When our dear Jack Sparrow is in a tricky situation, he doesn’t miraculously get out of it, even though he pretends that everything was mere luck and madness.
The more he knows, the more information he has to make an educated proposal and decision. When it comes to comprises, however, even the most talented negotiators tend to let the adrenaline take over and stop the investigation.
If you make assumptions in times of negotiations you may as well go straight to the gallows. The consequences can be terrible including increased speculations, tense relationships, unwanted escalations and… bad decisions. As usual, if you are uncertain of what to ask, the key to all the treasure chests is the word: why. Why is this important to you?
“Why Fight When You Can Negotiate?” – Captain Jack Sparrow
In fact, if you did not ask this question you may assume the price is the most important factor of the transaction and ‘negotiate’ against yourself, lowering your price and value ahead of time when really, the most important issue was elsewhere.
“Not all treasure is silver and gold, mate.” – Captain Jack Sparrow
Our dreadlocked Captain may look like he was born under a lucky star but really, he consistently mitigates his risk. Do you? I often repeat ‘failure to prepare is preparing to fail.’
Before sending any proposal, make a list of what is non-negotiable, as a startup this list is harder to make because you feel the pressure to win every deal, every customer, and, like most pirates, you’d be willing to sell your family to close the deal. This is exactly the attitude that will make a bad deal for you.
“The problem is not the problem. The problem is your attitude about the problem. Do you understand?” – Captain Jack Sparrow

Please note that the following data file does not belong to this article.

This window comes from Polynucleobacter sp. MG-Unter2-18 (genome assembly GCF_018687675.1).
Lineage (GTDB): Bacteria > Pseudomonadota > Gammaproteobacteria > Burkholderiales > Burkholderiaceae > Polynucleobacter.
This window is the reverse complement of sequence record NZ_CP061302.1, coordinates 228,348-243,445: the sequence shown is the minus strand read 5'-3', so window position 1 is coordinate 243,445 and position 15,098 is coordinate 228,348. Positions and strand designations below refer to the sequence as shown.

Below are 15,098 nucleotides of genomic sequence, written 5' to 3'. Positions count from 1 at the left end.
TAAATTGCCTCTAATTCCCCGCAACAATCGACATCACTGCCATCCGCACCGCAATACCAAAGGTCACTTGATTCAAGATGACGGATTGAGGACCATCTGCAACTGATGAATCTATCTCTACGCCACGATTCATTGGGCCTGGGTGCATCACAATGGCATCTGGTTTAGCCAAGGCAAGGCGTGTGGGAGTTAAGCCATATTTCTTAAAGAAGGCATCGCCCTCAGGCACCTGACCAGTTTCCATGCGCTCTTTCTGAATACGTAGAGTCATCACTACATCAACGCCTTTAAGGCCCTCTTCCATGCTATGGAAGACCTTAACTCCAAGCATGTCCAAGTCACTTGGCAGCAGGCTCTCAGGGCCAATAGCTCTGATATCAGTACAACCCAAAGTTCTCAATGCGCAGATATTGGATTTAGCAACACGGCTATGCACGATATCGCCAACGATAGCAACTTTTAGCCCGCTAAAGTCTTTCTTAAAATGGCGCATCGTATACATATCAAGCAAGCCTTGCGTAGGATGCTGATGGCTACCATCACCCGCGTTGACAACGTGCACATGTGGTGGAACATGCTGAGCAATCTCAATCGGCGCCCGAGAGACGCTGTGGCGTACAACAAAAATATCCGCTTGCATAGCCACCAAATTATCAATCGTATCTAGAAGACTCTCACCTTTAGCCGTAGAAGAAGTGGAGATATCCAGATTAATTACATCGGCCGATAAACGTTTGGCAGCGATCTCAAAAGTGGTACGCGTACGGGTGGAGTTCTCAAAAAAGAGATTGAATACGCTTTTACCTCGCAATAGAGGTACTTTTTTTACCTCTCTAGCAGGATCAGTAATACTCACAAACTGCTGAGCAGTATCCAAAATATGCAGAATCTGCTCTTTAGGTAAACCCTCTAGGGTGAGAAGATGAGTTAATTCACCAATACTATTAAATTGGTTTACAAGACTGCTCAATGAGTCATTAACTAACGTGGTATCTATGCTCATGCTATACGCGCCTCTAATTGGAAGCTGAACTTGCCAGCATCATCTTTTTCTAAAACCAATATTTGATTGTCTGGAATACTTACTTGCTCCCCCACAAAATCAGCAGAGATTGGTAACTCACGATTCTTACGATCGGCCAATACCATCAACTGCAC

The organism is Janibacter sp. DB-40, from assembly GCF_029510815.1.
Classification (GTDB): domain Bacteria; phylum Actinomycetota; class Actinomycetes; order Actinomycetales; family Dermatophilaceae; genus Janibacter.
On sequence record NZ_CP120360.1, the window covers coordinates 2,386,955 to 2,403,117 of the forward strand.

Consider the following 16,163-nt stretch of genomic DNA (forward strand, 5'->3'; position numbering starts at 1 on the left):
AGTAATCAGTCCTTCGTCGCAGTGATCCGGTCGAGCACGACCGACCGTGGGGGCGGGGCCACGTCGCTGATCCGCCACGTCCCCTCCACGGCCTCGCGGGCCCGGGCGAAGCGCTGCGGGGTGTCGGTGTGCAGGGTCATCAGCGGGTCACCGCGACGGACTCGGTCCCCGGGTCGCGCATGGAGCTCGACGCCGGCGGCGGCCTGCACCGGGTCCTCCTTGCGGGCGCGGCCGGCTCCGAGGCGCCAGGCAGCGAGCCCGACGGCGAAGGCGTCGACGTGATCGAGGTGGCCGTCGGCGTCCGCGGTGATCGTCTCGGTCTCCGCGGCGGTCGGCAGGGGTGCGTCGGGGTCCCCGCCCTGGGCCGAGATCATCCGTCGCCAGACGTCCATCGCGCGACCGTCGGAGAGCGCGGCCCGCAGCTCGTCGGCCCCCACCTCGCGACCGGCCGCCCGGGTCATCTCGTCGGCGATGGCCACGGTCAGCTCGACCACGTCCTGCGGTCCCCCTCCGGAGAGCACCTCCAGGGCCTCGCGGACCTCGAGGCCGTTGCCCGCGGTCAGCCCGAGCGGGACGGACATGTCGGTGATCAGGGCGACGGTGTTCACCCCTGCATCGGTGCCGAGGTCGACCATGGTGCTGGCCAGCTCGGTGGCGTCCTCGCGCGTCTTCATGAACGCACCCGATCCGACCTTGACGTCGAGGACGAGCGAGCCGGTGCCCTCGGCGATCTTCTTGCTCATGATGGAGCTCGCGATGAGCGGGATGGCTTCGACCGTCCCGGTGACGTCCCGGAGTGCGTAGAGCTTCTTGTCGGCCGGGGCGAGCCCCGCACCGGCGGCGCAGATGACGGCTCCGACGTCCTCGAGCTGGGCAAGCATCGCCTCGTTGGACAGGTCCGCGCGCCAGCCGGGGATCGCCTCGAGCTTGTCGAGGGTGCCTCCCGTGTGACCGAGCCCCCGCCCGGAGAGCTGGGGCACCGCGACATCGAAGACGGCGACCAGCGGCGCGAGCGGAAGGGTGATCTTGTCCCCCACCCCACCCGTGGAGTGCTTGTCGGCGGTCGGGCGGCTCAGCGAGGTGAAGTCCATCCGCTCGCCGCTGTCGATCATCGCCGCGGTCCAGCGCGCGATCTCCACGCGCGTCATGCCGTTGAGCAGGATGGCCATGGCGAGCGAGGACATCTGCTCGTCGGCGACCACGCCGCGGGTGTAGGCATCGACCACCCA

Always start the negotiations with your best-case scenario, you can only go down from there, too many times, startup owners are so scared of losing their prospects that they send out their -almost- worst-case scenario. The consequences of that are:
Pirate tip: When two parties enter into a parley, there is always one that has more to lose than the others. In most cases, the startup will think they are the lesser contender. WRONG. If you have done your discovery and build value phases right, you should be in a forceful position. If you haven’t, then don’t even enter the negotiation or you may as well walk the plank.
“Complications arose, ensued, were overcome” – Captain Jack Sparrow
The negotiation ends when the papers are signed. Until then, again, never assume the deal is done. Remember, this is pirate territory, any party, at any point can come with additional requirements or ‘misunderstandings’.
“You didn’t beat me. You ignored the rules of engagement. In a fair fight, I’d kill you.” – Will Turner
“That’s not much incentive for me to fight fair, then, is it?” – Captain Jack Sparrow
Too often, you may consider last-minute requests as painful and lengthy, putting your forecast date at risk. As a startup, this is the moment you may want to expedite the deal, to secure it. Your fear is taking over, you think that if you don’t say yes to all you may lose the deal. Well, do not say yes to all, last-minute requests often mean new opportunities to grow your deal!
“You’re mad.” – Lord Cutler Beckett
“Thank goodness for that, ’cause if I wasn’t this would probably never work.” – Captain Jack Sparrow
I am very serious about this. Late requests in the negotiation phase are almost always driven by additional requirements, higher executives getting involved… You can grow the size of your deals at this moment by being curious about who is asking the questions, why it is important to that person and what would be the consequences of not doing it. And the answer is almost never: lose the deal. Continue your discovery as a trusted advisor, by all means, do not pull out your sword!
“This is either madness… or brilliance.” – Will Turner
“It’s remarkable how often those two traits coincide.” – Captain Jack Sparrow
Caroline Franczia is a regular columnist for Maddyness and the founder of Uppercut First. Experienced in working for large companies such as Oracle, Computer Associates, and BMC, Caroline also lived in Silicon Valley for four years before moving to startups (Sprinklr, Datadog, Confluent) where she witnessed on the ground the benefits of a well-thought sales strategy. These are the foundations of UF: a structure that accompanies the European startups in their sales strategy by giving them an undeniable advantage in their go-to-market.